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Integration, Mobility, and Human Capital Formation

Author

Listed:
  • Alexander Haupt
  • Silke Übelmesser

Abstract

In this note, we show that labour market integration can be a double-edged sword. In the presence of local human capital externalities, integration and the ensuing agglomeration of skilled labour can cause a decline in human capital and the total wage sum (net of education costs). In particular, integration depresses the incentives for some talented but immobile individuals to become skilled.

Suggested Citation

  • Alexander Haupt & Silke Übelmesser, 2010. "Integration, Mobility, and Human Capital Formation," CESifo Working Paper Series 3190, CESifo Group Munich.
  • Handle: RePEc:ces:ceswps:_3190
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    File URL: http://www.cesifo-group.de/DocDL/cesifo1_wp3190.pdf
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    References listed on IDEAS

    as
    1. Gallo, Fredrik, 2010. "Resisting economic integration when industry location is uncertain," European Economic Review, Elsevier, vol. 54(3), pages 467-482, April.
    2. Stark, Oded & Wang, Yong, 2002. "Inducing human capital formation: migration as a substitute for subsidies," Journal of Public Economics, Elsevier, vol. 86(1), pages 29-46, October.
    3. Stark, Oded & Helmenstein, Christian & Prskawetz, Alexia, 1998. "Human capital depletion, human capital formation, and migration: a blessing or a "curse"?," Economics Letters, Elsevier, vol. 60(3), pages 363-367, September.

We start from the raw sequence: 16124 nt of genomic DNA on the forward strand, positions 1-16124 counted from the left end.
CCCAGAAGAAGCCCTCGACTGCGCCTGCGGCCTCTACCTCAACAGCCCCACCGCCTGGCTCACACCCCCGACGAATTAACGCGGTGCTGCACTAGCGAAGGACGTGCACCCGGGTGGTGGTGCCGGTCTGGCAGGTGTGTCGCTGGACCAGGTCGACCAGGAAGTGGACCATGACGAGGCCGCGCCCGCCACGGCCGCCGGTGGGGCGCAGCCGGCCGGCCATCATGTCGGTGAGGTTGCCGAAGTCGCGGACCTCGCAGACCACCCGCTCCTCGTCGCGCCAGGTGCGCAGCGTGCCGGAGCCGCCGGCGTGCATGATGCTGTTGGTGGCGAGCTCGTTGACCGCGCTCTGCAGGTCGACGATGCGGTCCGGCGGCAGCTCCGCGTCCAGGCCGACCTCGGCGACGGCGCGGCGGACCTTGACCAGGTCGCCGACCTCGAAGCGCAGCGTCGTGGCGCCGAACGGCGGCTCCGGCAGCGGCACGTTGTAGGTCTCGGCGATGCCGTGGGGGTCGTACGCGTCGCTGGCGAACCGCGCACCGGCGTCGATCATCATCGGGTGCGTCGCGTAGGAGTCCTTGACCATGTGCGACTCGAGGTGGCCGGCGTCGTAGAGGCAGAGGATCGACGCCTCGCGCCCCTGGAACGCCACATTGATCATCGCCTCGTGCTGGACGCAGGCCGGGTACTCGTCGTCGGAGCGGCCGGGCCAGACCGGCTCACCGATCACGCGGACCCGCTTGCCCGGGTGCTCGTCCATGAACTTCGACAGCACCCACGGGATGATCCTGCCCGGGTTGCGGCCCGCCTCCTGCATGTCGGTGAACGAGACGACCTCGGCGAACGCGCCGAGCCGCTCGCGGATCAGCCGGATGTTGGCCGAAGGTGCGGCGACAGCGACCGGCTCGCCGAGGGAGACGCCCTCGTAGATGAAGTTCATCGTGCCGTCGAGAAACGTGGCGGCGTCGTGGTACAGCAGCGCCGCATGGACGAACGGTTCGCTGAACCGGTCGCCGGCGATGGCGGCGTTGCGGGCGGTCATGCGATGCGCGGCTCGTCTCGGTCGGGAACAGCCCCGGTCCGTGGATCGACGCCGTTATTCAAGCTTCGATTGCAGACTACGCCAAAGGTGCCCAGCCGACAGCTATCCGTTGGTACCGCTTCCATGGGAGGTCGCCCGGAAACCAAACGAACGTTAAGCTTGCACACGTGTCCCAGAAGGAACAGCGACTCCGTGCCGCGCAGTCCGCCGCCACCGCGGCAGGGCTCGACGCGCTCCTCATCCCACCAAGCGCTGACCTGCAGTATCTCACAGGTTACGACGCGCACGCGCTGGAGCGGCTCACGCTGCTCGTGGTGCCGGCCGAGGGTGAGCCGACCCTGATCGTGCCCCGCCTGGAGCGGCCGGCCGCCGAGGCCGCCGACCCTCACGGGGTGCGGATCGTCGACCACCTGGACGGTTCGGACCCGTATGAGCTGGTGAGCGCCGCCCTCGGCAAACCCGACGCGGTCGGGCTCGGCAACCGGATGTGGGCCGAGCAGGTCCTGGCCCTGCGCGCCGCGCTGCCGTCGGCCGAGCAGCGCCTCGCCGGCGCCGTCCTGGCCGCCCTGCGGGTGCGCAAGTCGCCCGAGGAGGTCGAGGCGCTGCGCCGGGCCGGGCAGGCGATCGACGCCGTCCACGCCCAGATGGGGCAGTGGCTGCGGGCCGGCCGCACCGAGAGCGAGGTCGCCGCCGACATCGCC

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    Cited by:

    1. Elsayyad, May & Konrad, Kai A., 2012. "Fighting multiple tax havens," Journal of International Economics, Elsevier, vol. 86(2), pages 295-305.

    More about this item

    Keywords

    human capital; migration; labour market integration; agglomeration;

    JEL classification:

    • F22 - International Economics - - International Factor Movements and International Business - - - International Migration
    • J24 - Labor and Demographic Economics - - Demand and Supply of Labor - - - Human Capital; Skills; Occupational Choice; Labor Productivity
    • J61 - Labor and Demographic Economics - - Mobility, Unemployment, Vacancies, and Immigrant Workers - - - Geographic Labor Mobility; Immigrant Workers
    • R23 - Urban, Rural, Regional, Real Estate, and Transportation Economics - - Household Analysis - - - Regional Migration; Regional Labor Markets; Population

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